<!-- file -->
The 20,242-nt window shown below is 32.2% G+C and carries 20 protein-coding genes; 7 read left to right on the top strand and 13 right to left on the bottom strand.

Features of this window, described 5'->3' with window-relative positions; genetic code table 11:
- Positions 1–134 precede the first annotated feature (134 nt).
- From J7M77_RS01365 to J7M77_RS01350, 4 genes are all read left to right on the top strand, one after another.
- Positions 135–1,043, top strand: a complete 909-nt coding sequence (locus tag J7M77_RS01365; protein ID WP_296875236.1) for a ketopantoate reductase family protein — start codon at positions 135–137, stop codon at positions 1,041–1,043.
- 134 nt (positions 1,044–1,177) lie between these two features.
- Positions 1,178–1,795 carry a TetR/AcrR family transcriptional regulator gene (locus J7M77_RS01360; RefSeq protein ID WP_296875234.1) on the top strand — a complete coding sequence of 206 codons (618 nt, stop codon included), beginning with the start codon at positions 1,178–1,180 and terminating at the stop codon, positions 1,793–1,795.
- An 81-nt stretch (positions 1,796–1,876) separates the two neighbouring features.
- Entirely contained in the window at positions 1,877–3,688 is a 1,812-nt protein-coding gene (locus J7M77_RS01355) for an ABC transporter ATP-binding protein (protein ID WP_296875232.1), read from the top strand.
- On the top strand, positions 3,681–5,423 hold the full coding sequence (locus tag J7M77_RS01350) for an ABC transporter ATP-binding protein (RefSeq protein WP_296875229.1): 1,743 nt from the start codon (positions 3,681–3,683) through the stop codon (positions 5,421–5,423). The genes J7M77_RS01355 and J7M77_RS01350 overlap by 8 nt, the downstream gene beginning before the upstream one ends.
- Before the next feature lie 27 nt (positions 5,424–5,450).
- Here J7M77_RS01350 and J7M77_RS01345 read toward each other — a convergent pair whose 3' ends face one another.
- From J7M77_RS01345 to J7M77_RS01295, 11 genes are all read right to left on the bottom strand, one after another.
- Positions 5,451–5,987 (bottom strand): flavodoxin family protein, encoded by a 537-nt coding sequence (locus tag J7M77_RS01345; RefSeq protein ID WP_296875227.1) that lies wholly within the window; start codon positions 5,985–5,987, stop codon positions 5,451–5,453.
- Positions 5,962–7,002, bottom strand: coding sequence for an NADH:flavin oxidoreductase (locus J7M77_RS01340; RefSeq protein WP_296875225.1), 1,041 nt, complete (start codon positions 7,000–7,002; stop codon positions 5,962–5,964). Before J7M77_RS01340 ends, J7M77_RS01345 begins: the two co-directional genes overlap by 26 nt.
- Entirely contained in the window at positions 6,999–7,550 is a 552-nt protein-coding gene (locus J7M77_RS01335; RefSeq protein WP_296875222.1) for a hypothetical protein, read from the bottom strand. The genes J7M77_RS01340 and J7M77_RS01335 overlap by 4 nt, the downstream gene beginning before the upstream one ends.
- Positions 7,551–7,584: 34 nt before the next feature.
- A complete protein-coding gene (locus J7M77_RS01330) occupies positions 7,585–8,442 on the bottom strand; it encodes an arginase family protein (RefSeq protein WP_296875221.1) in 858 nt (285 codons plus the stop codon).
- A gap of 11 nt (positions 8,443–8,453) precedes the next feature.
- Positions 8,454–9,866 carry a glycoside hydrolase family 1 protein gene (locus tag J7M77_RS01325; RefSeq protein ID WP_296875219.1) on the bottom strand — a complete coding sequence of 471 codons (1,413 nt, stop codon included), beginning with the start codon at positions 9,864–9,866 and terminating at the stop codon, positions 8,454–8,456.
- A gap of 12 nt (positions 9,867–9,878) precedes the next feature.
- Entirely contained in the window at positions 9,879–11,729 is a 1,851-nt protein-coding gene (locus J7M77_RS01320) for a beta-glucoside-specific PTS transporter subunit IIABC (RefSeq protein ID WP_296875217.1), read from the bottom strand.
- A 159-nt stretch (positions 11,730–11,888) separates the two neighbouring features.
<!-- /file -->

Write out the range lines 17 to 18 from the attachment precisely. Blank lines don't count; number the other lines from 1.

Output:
- Positions 7,551–7,584: 34 nt before the next feature.
- A complete protein-coding gene (locus J7M77_RS01330) occupies positions 7,585–8,442 on the bottom strand; it encodes an arginase family protein (RefSeq protein WP_296875221.1) in 858 nt (285 codons plus the stop codon).